Barajas :What helped you the most in achieving the last goal?
Greentea: Laura’s gorgeous art really made a difference from the beginning – it’s just so striking. I tend to be very vocal on the Kickstarter blog for my projects, and this time I had so much art to show in the process updates. With every art-brimming update, people fell in love with Nenetl more and more.
Barajas: You have came up with some interesting pledge rewards and set yourself apart from the rest of the project out there. How do you come up with new rewards for your projects?
Greentea: To tell you a secret, I actually find coming up with incentives really really hard. I have no idea how to create a gorgeous hoodie with Recipes art, or how to find someone to make a life-size plushie of a Nightbird! How do people do that? So I try to come up with bizarre things that no one else will think to have, and things that I feel they can have with them – like a guitar pick on a keychain. Plus, I discovered a lot of fathers these days play guitar. Maybe it’s a rebel baby boomer thing?
Barajas: What can you tell us about PAPA that isn’t already on the page?
Greentea: PAPA is a collection of dark creepy stories about men put in difficult situations, men who also happen to be fathers. Children can be tragically influenced by their parents, and when their fathers are forced to react to their bizarre situations… well, none of the kids can take it lightly. What you can expect are twists and twisted endings, characters with emotional agendas, some humor, but most basically of all, stories about pride and fear and love.
Barajas: Was the making of this book a way to work out some underlining “daddy issues?”
Greentea: Ha! Well, I wouldn’t say I have daddy issues per se, not more than anyone else at least – I do have an interesting father who I love. I find myself interested in relationships, especially the ones between parents and their children. Fathers and mothers are everything to a child, they’re practically their gods. But they’re also just people with human agendas, and silly goals, and just a bundle of ideas that can be absolutely wrong. All the fathers in PAPA are fallible and imperfect.
In the story of NENETL, the main theme is also about a child looking for her family, so I guess I don’t really veer that far from the particular concept of what is the importance of family.
Barajas: It feels like you have a lot of stories that you’re dying to share, why is this story important to tell?
Greentea: I actually wrote the stories of PAPA before I wrote Nenetl of the Forgotten Spirits. To Stop Dreaming of Goddesses, the first comic I wrote, is also rather dark – it’s about fighting your personal demons, even if you think they make you a better person. I think I became a little lighter lately, even as I write stories about long dead kids searching for someone to love them.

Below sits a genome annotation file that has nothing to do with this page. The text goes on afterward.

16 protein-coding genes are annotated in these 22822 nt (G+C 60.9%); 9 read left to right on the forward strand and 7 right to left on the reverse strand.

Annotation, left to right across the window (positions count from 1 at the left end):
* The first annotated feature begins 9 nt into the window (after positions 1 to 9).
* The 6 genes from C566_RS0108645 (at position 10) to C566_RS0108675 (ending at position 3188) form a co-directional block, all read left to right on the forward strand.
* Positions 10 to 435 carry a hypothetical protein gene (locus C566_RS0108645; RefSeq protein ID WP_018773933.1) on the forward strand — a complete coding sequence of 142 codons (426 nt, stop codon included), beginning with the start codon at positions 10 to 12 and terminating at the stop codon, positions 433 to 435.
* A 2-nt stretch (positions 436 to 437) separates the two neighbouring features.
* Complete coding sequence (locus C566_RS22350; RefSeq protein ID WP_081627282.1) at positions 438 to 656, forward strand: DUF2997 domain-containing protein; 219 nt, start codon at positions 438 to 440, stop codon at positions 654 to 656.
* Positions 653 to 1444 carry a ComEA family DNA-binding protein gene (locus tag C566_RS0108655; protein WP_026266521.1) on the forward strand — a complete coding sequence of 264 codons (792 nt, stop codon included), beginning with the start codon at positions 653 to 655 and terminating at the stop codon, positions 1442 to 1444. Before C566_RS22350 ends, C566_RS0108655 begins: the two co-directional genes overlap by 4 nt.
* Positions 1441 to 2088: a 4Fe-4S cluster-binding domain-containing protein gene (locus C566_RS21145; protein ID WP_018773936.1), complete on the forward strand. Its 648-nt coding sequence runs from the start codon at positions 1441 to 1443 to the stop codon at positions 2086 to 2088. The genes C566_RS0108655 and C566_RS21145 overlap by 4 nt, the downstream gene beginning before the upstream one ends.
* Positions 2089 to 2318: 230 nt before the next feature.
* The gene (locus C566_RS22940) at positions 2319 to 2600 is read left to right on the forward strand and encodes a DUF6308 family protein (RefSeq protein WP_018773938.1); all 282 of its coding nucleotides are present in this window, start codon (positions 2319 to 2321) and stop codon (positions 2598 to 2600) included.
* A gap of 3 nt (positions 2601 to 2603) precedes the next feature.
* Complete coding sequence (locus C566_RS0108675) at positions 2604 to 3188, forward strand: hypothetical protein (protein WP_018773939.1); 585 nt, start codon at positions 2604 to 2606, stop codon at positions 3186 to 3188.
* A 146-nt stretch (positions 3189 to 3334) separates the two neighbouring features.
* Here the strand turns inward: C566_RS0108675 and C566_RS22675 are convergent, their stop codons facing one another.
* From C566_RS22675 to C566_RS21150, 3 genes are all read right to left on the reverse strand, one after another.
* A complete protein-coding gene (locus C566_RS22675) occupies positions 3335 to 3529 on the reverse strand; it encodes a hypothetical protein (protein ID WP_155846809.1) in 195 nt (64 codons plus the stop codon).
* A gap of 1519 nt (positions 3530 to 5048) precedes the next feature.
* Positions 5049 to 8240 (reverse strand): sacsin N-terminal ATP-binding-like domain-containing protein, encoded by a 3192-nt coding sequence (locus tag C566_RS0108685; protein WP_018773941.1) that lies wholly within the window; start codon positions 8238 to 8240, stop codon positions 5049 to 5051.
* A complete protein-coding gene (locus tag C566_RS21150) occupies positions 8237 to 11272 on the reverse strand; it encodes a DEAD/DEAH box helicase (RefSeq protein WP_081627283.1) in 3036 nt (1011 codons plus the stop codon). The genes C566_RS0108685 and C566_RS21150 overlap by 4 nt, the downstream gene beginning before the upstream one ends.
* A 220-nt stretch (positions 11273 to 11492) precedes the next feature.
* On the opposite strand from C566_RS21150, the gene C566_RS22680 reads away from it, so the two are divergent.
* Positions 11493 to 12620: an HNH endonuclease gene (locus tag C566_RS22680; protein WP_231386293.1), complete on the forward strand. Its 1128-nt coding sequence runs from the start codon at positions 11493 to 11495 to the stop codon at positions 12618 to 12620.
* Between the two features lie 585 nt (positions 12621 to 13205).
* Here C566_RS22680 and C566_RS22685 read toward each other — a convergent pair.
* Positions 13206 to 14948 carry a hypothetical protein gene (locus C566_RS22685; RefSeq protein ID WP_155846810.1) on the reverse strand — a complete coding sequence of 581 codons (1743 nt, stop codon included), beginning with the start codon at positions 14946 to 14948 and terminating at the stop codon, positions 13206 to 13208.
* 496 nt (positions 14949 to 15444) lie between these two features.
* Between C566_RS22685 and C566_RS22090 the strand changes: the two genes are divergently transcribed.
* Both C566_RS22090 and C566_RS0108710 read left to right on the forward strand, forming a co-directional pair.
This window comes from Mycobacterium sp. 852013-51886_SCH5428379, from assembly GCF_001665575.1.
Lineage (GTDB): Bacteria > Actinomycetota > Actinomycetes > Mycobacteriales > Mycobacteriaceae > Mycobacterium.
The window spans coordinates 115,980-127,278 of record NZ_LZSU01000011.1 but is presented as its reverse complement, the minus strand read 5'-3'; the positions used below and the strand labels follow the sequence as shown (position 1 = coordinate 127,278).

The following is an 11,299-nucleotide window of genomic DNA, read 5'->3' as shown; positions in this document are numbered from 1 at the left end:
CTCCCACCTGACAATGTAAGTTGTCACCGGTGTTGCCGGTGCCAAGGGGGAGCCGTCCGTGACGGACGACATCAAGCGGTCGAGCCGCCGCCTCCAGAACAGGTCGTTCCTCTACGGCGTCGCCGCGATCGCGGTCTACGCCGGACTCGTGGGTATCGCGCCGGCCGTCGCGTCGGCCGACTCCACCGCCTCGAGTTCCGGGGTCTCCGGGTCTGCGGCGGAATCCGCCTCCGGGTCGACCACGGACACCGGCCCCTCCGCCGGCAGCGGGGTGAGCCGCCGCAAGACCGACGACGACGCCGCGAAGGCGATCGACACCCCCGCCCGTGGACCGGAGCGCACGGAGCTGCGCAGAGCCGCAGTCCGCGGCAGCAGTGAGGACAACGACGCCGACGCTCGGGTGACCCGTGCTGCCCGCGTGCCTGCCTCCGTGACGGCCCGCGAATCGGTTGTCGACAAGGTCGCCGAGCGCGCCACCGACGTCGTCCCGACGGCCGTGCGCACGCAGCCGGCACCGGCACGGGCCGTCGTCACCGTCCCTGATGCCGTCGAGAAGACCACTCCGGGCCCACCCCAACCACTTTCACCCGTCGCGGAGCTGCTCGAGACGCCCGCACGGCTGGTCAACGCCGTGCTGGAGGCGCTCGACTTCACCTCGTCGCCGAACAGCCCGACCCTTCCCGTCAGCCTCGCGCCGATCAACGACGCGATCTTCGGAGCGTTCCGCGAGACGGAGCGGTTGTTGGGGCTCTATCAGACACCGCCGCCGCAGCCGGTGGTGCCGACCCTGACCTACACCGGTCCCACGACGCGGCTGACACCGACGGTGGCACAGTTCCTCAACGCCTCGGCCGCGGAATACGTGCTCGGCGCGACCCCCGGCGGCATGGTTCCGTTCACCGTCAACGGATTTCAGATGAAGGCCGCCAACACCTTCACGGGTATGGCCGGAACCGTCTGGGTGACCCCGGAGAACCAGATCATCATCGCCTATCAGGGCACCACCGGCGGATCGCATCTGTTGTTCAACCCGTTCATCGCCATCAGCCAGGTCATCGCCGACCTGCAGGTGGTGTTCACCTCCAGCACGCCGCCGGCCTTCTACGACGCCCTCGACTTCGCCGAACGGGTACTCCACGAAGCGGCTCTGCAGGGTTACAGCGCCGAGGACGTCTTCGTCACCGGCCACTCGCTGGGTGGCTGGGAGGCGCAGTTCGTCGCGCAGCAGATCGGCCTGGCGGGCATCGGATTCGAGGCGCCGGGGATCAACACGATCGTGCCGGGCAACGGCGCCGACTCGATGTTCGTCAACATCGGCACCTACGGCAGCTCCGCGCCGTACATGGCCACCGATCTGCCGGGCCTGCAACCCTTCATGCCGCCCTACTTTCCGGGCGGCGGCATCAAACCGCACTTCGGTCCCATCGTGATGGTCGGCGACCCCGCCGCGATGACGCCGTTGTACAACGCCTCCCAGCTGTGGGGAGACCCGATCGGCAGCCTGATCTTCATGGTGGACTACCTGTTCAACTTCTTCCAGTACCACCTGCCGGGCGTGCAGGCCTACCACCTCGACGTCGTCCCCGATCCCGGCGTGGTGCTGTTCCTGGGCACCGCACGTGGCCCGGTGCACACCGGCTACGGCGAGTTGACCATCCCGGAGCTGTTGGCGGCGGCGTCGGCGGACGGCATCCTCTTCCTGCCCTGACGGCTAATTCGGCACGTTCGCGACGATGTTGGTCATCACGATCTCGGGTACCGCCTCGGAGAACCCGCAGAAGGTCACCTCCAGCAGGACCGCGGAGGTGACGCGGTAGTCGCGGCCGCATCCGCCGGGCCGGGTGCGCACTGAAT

Henry Barajas is the co-creator, writer and letterer for El Loco and Captain Unikorn. He has also written and lettered short stories for two successful Kickstarter SpazDog Press projects: Unite and Take Over: Stories inspired by The Smiths and Break The Walls: Comic Stories inspired by The Pixies. He is the Newsroom Research Assistant for The Arizona Daily Star and was nominated for the Shel Dorf Blogger of the Year award for his work at The Beat. You can follow him on Twitter @HenryBarajas.
Double Fine has released a teaser trailer for its point-and-click adventure game Broken Age, which raised $3.3 million on Kickstarter last year (a record for games at the time). The game is the parallel story of a young boy and girl:
The girl has been chosen by her village to be sacrificed to a terrible monster–but she decides to fight back. Meanwhile, a boy on a spaceship is living a solitary life under the care of a motherly computer, but he wants to break free to lead adventures and do good in the world.
An exciting new original graphic novel from Serena Obhrai and Jennie Gyllblad following the epic adventures of a not so ordinary girl.
One of the huge benefits to co-organising the Women in Comics Europe community (and its communal output page) has been getting to know many of the extremely talented women in the industry and keeping up with their various projects. One such artist is Jennie Gyllblad, whose bi-weekly Jenspiration webcomic has become part of my regular reading, and I was thrilled to hear that she was involved in a new project that really showcased her work.
Elysia is a 300 page urban fantasy and sci-fi graphic novel written by the prolific Serena Obhrai, that is currently causing a storm on Kickstarter. With 21 days still to pledge the project has already achieved 74% of the funding required and shows no sign of abating. In other words, get in quick!
Part of the popularity is surely down to the pitch itself, a tale of a fictional future where angels and humans have to coexist side by side, the former guarding the latter but never to enter a relationship with each other. Elysia is the result of a broken rule, and is not only struggling with the usual perils of growing up, but with the clash of cultures and identities within her, as well as being the key to saving the world! Importantly it’s established in the blurb that this is not a religious tale, the angels instead being led by “planetary alignments”.
A story of angels is not something I’ve quite come across in comics before – save of course for Preacher, which is an entirely different sort of story! – and it strikes me as one that will have mass appeal. Angels in Young Adult fiction were rather overdone a couple of years ago, but the focus was always on the tragic suffocating love story rather than the sci-fi and fantasy aspects that the idea is surely ripe for.